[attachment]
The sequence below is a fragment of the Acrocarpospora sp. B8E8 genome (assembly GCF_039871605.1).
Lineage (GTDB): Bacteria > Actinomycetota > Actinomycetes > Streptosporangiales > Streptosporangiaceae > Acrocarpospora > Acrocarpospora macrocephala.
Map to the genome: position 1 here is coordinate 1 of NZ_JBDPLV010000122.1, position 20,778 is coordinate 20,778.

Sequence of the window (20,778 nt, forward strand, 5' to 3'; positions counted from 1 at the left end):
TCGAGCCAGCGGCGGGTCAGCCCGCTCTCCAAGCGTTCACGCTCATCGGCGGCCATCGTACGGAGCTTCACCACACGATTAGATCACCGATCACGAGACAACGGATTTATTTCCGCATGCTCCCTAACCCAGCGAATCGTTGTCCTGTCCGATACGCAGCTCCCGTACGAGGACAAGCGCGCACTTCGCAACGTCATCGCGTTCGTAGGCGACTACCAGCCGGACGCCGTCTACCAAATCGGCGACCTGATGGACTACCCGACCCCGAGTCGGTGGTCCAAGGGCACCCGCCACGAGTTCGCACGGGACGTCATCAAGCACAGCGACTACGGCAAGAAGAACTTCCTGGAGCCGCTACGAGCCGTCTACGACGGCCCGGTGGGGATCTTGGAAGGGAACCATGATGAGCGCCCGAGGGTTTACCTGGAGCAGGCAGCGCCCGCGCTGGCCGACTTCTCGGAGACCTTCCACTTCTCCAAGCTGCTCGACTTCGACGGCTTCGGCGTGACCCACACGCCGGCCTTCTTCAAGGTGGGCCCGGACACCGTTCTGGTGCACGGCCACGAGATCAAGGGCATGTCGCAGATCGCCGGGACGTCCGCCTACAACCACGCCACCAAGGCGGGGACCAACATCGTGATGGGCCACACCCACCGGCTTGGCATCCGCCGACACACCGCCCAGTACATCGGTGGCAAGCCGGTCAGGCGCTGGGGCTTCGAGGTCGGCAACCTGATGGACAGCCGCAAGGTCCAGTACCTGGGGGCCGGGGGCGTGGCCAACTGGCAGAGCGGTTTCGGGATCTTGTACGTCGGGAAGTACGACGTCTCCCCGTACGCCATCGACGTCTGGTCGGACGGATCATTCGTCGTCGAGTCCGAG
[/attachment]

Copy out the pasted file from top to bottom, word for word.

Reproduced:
The sequence below is a fragment of the Acrocarpospora sp. B8E8 genome (assembly GCF_039871605.1).
Lineage (GTDB): Bacteria > Actinomycetota > Actinomycetes > Streptosporangiales > Streptosporangiaceae > Acrocarpospora > Acrocarpospora macrocephala.
Map to the genome: position 1 here is coordinate 1 of NZ_JBDPLV010000122.1, position 20,778 is coordinate 20,778.

Sequence of the window (20,778 nt, forward strand, 5' to 3'; positions counted from 1 at the left end):
TCGAGCCAGCGGCGGGTCAGCCCGCTCTCCAAGCGTTCACGCTCATCGGCGGCCATCGTACGGAGCTTCACCACACGATTAGATCACCGATCACGAGACAACGGATTTATTTCCGCATGCTCCCTAACCCAGCGAATCGTTGTCCTGTCCGATACGCAGCTCCCGTACGAGGACAAGCGCGCACTTCGCAACGTCATCGCGTTCGTAGGCGACTACCAGCCGGACGCCGTCTACCAAATCGGCGACCTGATGGACTACCCGACCCCGAGTCGGTGGTCCAAGGGCACCCGCCACGAGTTCGCACGGGACGTCATCAAGCACAGCGACTACGGCAAGAAGAACTTCCTGGAGCCGCTACGAGCCGTCTACGACGGCCCGGTGGGGATCTTGGAAGGGAACCATGATGAGCGCCCGAGGGTTTACCTGGAGCAGGCAGCGCCCGCGCTGGCCGACTTCTCGGAGACCTTCCACTTCTCCAAGCTGCTCGACTTCGACGGCTTCGGCGTGACCCACACGCCGGCCTTCTTCAAGGTGGGCCCGGACACCGTTCTGGTGCACGGCCACGAGATCAAGGGCATGTCGCAGATCGCCGGGACGTCCGCCTACAACCACGCCACCAAGGCGGGGACCAACATCGTGATGGGCCACACCCACCGGCTTGGCATCCGCCGACACACCGCCCAGTACATCGGTGGCAAGCCGGTCAGGCGCTGGGGCTTCGAGGTCGGCAACCTGATGGACAGCCGCAAGGTCCAGTACCTGGGGGCCGGGGGCGTGGCCAACTGGCAGAGCGGTTTCGGGATCTTGTACGTCGGGAAGTACGACGTCTCCCCGTACGCCATCGACGTCTGGTCGGACGGATCATTCGTCGTCGAGTCCGAG